The transit agency said Figueroa’s termination was “solely related to ongoing performance concerns” and said Fletcher had no role in that decision. It said the board has assigned the labor law firm Paul Plevin Quarles to investigate her allegations.
“None of the decision makers involved in this personnel decision were aware of the allegations about Nathan Fletcher until after the decision to terminate,” the transit agency said in a statement.
“Neither Mr. Fletcher nor any other MTS Board Member was aware of or involved in the decision to terminate Ms. Figueroa.”
No sooner had Fletcher announced plans last month to seek termed-out Sen. Toni Atkins’ state Senate seat than he became the immediate favorite in the race.
But his announcement March 26 that he was ending his campaign, followed by his plan to resign as supervisor, leaves wide open the race not only for Atkins’ Senate seat but also one for the 4th Supervisorial District, which he now represents.
The Board of Supervisors must decide whether to appoint a successor, hold a special election or choose a combination of those options. The board has not indicated how it intends to fill the upcoming vacancy.
The cost and timeline for a special election vary depending on the jurisdiction, the number of registered voters and whether it is an all-mail election or would involve in-person voting, among other factors, San Diego County Registrar of Voters spokesperson Antonia Hutzell said Thursday.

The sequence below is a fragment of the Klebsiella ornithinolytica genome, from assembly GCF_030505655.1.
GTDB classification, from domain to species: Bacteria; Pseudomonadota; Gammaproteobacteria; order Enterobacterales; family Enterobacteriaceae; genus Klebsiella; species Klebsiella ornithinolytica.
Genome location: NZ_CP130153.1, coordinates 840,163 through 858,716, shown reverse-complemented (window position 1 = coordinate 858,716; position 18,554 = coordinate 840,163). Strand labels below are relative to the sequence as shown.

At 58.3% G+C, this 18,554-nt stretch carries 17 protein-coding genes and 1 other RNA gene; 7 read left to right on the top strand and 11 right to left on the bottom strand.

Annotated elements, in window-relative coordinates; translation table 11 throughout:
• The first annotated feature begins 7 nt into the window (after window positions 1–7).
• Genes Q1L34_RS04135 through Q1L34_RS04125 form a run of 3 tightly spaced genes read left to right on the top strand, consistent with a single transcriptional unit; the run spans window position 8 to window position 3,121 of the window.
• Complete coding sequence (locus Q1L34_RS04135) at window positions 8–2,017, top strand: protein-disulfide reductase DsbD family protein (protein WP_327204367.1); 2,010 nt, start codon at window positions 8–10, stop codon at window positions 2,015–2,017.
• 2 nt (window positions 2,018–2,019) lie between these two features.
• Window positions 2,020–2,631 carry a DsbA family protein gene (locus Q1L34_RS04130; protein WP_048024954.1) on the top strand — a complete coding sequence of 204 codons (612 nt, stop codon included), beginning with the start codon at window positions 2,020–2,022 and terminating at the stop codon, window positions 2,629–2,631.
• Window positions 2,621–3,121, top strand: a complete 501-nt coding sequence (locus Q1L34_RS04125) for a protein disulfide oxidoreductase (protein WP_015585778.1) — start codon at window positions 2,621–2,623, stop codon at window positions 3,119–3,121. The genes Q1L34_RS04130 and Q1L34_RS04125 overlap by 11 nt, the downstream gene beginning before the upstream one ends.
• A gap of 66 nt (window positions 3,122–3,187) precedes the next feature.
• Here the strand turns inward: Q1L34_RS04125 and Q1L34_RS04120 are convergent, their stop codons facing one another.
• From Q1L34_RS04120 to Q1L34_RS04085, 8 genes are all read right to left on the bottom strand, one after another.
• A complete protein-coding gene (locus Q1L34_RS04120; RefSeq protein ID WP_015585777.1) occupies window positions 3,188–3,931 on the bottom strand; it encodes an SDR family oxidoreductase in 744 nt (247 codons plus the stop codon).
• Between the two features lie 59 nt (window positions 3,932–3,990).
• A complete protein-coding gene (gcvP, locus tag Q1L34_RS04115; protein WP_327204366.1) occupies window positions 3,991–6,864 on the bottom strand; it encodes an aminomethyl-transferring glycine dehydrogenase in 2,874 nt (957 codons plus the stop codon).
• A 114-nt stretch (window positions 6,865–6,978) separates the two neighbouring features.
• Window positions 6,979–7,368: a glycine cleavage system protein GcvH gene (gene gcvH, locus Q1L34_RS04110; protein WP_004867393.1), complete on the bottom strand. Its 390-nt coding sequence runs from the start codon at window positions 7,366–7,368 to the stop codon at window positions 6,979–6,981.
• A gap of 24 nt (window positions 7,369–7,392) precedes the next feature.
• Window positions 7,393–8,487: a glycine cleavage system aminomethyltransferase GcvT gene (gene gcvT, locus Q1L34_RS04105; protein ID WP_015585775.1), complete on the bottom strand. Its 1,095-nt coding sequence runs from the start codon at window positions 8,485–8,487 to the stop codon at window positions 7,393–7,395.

Although the registrar does not have a cost estimate for a special election to replace Fletcher, the most recent special election for the 80th Assembly District — to fill the seat vacated by Gonzalez — cost $2.3 million, Hutzell said.
Potential candidates are already throwing their names in the hat for Fletcher’s seat.
Amy Reichert, who lost a challenge to Fletcher in November, is considering a second run.
“I do hope there is a special election,” Reichert said Thursday. “I think the people deserve to vote for their elected representative. I am absolutely interested in running for county Board of Supervisors.”
Veterans advocate Janessa Goldbeck had previously announced plans to run for Fletcher’s open seat should he be elected to the state Senate but said Thursday she’s prepared either to run for the seat or to apply for an appointment now.
“This obviously changes the timeline, but I’m not deterred; I’m doubling down,” Goldbeck said Thursday, calling Fletcher’s behavior “deeply disturbing and disappointing.
“As a former victims advocate, I fought for the rights of men and women who were victimized by people in positions of power. And now more than ever I think San Diego County needs leadership that truly lives up to our values.”